PPTA Statements

The article, “How Blood-Plasma Companies Target the Poorest Americans,” by H. Luke Shaefer and Analidis Ochoa, published in The Atlantic on March 15, was unfair to plasma donors as well as to individuals living with rare, genetic, and chronic diseases who rely on access to plasma protein therapies. Plasma donors are due our gratitude and respect, not sweeping negative characterizations.

Yesterday, a Congressional committee took an unprecedented step that limits access to innovative life-saving medications relied upon by thousands of patients living with rare diseases. The repeal of the Orphan Drug Tax Credit would have devastating effects for those facing chronic and genetic diseases, as it has proven to be essential to the development of hundreds of medicines, including plasma protein therapies.

A recent publication in the Emerging Infectious Diseases journal (published online on June 12, 2017) describes two individuals with bleeding disorders who were diagnosed with sporadic Creutzfeldt-Jakob disease (sCJD) (1). The authors of this scientific report have not established a causal link between the treatment with clotting factors and the development of sporadic CJD and concluded that “the occurrence of these cases may simply reflect a chance event in the context of systematic surveillance for CJD in large populations”.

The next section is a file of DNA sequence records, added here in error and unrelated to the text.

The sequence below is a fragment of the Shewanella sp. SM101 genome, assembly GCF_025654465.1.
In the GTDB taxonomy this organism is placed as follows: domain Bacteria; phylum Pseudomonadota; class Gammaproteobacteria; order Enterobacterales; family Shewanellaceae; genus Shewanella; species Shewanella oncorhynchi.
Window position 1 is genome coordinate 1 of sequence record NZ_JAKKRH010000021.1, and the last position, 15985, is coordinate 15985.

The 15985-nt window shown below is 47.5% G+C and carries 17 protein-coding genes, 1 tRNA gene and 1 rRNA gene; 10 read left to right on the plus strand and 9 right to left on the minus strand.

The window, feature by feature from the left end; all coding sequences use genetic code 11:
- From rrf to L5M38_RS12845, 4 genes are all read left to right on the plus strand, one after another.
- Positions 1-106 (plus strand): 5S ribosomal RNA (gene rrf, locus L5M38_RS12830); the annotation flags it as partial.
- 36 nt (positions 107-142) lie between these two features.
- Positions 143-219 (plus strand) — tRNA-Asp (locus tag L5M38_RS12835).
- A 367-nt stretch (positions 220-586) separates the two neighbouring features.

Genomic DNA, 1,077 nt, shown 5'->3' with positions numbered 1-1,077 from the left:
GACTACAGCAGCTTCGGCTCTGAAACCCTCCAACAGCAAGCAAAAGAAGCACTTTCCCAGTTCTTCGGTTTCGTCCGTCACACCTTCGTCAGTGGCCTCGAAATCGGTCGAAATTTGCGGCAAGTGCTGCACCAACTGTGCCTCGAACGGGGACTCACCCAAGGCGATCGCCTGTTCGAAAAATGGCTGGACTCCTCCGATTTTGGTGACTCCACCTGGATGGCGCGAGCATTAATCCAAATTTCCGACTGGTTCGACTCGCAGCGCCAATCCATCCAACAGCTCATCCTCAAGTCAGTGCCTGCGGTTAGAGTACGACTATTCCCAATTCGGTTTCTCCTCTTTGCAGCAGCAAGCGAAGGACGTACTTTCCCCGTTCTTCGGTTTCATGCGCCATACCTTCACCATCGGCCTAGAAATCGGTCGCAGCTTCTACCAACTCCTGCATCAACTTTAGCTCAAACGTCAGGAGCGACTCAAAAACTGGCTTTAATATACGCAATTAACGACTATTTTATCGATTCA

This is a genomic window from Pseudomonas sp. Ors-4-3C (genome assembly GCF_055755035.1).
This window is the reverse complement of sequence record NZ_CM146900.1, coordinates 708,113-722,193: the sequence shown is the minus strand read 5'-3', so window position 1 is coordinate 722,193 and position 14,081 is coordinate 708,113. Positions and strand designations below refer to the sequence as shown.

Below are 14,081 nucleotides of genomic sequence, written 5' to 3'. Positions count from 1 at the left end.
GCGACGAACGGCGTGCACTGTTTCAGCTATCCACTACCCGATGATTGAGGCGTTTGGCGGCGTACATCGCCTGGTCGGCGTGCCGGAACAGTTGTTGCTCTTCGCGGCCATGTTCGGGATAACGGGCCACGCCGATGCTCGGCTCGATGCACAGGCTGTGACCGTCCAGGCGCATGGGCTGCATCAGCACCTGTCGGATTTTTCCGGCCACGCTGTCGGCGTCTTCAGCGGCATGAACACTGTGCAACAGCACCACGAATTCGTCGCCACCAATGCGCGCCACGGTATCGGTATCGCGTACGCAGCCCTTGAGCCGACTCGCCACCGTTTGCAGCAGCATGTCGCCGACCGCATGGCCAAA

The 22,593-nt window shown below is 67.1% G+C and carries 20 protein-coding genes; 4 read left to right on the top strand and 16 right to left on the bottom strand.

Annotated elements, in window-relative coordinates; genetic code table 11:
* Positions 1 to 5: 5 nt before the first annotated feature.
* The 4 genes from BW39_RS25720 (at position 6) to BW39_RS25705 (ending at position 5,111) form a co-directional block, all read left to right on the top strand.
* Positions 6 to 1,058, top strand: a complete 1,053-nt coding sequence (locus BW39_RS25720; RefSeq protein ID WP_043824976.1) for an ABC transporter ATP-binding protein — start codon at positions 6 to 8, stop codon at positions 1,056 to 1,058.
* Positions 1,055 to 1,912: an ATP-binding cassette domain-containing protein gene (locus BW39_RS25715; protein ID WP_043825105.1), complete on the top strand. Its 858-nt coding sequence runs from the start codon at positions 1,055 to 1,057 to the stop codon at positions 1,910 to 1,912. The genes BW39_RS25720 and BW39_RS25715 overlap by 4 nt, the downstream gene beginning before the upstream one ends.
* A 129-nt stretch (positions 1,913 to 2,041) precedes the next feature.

The Plasma Protein Therapeutics Association (PPTA) is proud to support Rare Disease Day, an annual international event that seeks to raise awareness about rare diseases and the patients and families that are affected by a rare disease.

PPTA has viewed the documentary "Das Geschäft mit dem Blut" / "Le business du sang" that will air on Feb. 21, 2017 in Germany, France, and Belgium on ARTE TV. PPTA strongly objects to the content of the documentary because it is not factual and contains numerous inaccuracies and misinformation.

Updated Oct. 3, 2016

Recent scientific and public press reports have heightened awareness of the emergence of Zika virus (ZIKV) in the Americas1,2 and the causal relationship between prenatal ZIKV infection and microcephaly and other severe fetal brain defects3,4.

April 22, 2016—The Plasma Protein Therapeutics Association (PPTA) stands together with the global primary immunodeficiency community to promote World PI Week, a global campaign aimed to raise awareness and improve diagnosis and treatment of PID.

April 17, 2015–The Plasma Protein Therapeutics Association (PPTA) recognizes World Hemophilia Day, an annual international event sponsored by the World Federation for Hemophilia (WFH) that seeks to raise awareness of people living with inherited bleeding disorders.

The Food and Drug Administration (FDA) released its final guidance (Revised Recommendations for Reducing the Risk of Human Immunodeficiency Virus Transmission by Blood and Blood Products: Guidance for Industry) for industry on reducing the risk of HIV transmission through blood and blood products today.

On October 11, 2012, the German Federal Ministry of Health (BMG) commissioned the Institute for Quality and Efficiency in Health Care (IQWiG) to assess the treatment of haemophilia patients through the production of a Health Technology Assessment (HTA) Rapid Report.